Elective Abortion and Nursing
Within the discipline of professional nursing, nurses are divided when it comes to their opinions concerning elective abortion. Just as there are pro-life and pro-choice supporters in the general population, there pro-life nurses and pro-choice nurses, some of whom feel very strongly about their beliefs. Because a nurse has an ethical responsibility to care for patients in need, it is important to address the issue of whether nurses are obligated to care for patients who undergo elective abortion surgery.
2008 study by Wilson and Haynie (2008) examined the basic social processes experienced by women who sought recovery assistance following an elective abortion. The researchers felt that nursing research on this topic was importance because abortion is reported to be the second most common surgery performed in the United States.
The study (Wilson and Haynie, 2008) revealed that the majority of these women suffered in silence because they were afraid that others would judge them. Thus, the researchers argued, nurses have many opportunities to provide recovery assistance following an elective abortion, in all clinical settings. In order to better facilitate this process, the researchers felt that nurses understand the experience of women as they recognize the negative outcomes and seek recovery assistance.
Williams confirmed that nurses must provide caring assistance to patients who undergo elective abortion surgery. According to Williams (2001): "Women with a history of elective abortion experienced grief in terms of loss of control, death anxiety, and dependency. Although there were no statistically significant differences in the intensity of grief in women who had a history of elective abortion and the comparison group, there was an overall trend toward higher grief intensities in the abortion group. Presence of living children, perceived pressure to have the abortion, and the number of abortions appear to affect the intensity of the short-term grief response."
Because many women experience very strong emotional distress during and following their abortion experience, it is important the nurses who assist in abortions provide care and empathy, regardless of their own personal beliefs and ethics (Wilson and Haynie, 2008). All of the study's participants described significant negative changes in personal behaviors after their experiences.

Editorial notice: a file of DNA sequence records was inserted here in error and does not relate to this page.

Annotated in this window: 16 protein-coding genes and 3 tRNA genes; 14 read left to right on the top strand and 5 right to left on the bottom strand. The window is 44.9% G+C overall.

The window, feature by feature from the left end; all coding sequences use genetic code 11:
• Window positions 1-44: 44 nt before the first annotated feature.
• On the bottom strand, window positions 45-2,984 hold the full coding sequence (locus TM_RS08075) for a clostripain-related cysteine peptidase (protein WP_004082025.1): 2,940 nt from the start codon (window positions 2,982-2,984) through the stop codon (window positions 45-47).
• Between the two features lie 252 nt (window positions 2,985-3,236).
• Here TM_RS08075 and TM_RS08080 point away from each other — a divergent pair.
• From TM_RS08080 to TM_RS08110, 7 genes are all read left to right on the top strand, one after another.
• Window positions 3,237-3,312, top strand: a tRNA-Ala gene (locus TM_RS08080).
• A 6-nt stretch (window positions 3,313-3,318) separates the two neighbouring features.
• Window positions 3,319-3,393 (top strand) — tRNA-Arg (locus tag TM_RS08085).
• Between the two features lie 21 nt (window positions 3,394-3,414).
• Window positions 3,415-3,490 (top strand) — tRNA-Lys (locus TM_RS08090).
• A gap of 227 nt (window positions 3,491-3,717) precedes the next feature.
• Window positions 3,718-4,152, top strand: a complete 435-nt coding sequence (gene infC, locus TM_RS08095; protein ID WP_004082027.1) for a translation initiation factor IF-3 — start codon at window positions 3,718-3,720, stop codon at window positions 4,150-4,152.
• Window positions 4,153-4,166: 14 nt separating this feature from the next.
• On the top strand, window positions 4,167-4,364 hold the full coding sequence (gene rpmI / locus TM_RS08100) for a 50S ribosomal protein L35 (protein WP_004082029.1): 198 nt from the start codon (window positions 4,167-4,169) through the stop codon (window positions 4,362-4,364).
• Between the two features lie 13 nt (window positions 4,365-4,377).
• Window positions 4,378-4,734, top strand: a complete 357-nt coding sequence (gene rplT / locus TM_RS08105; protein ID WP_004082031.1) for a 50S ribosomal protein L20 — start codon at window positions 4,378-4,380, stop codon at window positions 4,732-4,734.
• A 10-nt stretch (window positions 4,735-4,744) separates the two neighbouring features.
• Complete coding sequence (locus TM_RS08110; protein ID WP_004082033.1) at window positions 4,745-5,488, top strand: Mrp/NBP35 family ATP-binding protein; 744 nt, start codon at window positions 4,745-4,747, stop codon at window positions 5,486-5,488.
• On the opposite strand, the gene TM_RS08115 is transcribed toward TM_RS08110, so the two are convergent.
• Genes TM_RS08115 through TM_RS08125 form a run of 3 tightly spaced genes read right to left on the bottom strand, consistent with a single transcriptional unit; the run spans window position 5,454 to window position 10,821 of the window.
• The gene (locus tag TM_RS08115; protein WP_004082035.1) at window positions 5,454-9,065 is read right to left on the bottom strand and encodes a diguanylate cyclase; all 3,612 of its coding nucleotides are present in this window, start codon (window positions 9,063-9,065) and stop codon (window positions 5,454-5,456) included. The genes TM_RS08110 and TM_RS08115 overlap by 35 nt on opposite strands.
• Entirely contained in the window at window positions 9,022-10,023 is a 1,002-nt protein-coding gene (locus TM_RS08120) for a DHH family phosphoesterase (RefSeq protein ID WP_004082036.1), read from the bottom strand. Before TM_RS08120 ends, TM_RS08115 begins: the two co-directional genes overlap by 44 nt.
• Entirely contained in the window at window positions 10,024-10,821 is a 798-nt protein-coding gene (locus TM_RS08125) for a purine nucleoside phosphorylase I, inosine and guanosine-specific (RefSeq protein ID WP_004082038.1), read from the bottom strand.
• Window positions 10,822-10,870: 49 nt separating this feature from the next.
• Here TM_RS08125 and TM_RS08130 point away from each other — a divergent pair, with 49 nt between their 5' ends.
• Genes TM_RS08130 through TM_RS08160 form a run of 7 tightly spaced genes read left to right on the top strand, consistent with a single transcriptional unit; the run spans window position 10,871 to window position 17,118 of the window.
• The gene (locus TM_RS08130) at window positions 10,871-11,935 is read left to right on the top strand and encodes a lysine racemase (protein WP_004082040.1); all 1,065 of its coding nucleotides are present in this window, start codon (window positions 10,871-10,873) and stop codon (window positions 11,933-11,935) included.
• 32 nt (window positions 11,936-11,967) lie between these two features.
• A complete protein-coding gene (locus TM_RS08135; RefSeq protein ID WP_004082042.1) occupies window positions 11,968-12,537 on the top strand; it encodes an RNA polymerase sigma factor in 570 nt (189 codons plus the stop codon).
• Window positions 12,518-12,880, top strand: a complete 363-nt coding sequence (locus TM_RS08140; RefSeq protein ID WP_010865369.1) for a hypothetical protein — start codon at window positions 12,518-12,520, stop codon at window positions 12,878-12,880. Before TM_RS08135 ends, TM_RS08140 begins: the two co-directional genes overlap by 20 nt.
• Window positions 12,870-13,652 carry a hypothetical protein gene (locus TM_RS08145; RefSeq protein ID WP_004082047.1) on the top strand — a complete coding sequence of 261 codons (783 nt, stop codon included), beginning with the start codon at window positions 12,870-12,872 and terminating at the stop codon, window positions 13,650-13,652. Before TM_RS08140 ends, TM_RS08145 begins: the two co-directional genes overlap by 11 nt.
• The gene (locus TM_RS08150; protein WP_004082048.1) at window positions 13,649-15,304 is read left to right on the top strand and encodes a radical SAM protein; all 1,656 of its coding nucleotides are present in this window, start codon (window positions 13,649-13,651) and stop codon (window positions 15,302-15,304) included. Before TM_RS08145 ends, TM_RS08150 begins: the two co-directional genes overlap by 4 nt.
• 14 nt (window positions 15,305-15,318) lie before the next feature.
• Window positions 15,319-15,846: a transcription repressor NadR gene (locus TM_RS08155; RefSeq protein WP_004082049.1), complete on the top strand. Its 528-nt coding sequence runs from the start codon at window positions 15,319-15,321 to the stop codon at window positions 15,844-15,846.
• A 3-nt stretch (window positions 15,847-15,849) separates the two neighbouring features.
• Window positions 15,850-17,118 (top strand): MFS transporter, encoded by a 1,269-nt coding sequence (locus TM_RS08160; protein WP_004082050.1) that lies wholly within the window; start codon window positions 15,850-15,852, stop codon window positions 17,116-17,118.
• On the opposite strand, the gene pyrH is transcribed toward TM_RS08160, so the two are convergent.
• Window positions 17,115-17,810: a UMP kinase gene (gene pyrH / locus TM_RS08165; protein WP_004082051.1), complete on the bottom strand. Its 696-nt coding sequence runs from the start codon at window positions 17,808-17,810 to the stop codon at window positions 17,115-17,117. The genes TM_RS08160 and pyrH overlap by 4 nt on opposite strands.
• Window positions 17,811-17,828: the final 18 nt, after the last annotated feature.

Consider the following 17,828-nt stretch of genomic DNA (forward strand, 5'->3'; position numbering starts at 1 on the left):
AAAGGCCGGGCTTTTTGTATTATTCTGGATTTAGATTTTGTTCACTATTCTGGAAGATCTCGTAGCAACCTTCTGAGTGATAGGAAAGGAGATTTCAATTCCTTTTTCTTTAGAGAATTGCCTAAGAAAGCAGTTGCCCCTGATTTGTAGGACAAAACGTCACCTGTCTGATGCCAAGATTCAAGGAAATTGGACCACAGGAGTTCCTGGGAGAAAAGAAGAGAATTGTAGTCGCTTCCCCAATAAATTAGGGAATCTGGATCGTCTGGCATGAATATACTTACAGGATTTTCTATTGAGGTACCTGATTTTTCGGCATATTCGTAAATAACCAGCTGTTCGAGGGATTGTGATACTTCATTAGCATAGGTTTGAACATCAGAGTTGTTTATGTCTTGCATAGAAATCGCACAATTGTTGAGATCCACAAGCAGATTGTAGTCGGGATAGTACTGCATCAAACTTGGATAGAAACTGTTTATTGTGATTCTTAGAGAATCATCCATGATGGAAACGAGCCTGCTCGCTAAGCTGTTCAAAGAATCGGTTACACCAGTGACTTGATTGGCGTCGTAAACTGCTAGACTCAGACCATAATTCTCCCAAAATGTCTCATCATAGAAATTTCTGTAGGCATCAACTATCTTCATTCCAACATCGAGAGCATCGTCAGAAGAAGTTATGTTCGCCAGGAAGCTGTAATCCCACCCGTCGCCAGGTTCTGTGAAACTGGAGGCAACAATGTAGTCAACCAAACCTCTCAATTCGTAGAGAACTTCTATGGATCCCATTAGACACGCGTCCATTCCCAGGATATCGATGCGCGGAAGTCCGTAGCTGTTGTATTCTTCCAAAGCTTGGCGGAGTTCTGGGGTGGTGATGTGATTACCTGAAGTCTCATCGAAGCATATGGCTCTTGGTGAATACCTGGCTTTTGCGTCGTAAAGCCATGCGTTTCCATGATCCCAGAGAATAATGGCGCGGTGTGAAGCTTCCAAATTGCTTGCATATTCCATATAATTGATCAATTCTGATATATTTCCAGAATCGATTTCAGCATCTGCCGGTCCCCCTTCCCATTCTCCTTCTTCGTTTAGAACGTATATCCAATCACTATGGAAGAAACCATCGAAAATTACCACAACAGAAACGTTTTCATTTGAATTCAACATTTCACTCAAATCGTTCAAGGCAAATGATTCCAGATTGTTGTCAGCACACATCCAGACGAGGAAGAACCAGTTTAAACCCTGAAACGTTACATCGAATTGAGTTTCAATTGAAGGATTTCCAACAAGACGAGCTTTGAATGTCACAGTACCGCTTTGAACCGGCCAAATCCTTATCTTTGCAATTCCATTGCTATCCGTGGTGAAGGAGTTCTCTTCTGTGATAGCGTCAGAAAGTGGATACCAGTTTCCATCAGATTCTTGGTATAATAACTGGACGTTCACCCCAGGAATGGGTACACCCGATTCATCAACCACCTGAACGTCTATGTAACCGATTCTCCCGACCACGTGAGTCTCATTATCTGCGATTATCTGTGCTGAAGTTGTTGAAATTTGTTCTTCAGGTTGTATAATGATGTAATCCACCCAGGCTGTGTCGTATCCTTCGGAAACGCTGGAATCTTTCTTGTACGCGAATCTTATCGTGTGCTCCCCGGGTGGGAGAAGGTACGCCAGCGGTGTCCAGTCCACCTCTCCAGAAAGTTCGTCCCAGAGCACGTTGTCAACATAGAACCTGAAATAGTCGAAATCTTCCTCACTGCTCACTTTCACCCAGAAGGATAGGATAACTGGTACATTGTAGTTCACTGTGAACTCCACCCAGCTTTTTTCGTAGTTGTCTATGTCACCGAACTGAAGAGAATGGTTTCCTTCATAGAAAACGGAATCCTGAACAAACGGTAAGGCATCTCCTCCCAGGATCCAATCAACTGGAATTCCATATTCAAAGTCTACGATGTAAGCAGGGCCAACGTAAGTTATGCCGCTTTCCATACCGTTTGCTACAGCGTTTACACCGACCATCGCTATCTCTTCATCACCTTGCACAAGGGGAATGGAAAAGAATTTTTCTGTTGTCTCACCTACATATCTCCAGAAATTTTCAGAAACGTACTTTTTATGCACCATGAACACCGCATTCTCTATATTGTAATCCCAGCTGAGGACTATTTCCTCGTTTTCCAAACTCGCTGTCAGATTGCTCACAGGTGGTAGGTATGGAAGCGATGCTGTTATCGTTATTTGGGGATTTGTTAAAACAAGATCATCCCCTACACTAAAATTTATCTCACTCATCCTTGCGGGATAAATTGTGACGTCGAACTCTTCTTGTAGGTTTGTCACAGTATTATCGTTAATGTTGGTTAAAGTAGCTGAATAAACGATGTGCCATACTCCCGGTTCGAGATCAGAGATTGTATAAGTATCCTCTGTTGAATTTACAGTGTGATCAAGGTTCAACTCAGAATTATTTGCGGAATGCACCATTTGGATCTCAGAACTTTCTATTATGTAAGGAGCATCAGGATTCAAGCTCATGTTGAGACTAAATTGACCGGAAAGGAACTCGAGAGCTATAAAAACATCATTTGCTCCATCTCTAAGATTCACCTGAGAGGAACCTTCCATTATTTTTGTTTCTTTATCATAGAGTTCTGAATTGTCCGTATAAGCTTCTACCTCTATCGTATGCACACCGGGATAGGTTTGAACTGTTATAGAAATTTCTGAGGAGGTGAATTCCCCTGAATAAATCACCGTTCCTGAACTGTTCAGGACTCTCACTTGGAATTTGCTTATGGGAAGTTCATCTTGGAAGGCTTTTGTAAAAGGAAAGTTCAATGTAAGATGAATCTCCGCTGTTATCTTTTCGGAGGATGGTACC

Nursing organizations across the country agree that providing care to abortion patients is a critical aspect of nursing. However, various statements call out that a nurse has the right to whatever opinion she holds and that it is up to each individual nurse to decide if they do not want to work in a place the performs abortions. For example, the New York State Nurses Association Position Statement on Abortion (2008) was created in response to legislative activity concerning abortion law, as well as requests from the professional nursing community. Nurses had requested clarity in regard to their rights and responsibilities and the rights of their patients who underwent elective abortions.
According to the New York State Nurses Association recognizes that abortion is a controversial issue, in which nurses and patients are in the center of. The association holds that both the nurse and the patient have individual rights that are clearly supported in the ANA Code for Nurses with Interpretive Statements (2001). According to the association: "The registered professional nurse has professional obligations that must be maintained while providing care to women who choose to have abortions. Additionally, New York Civil Rights Law provides that 'no person who refuses in writing on the basis of conscience or religious beliefs may be required to perform or assist in an abortion.'"
New York State law, like laws in many other states,…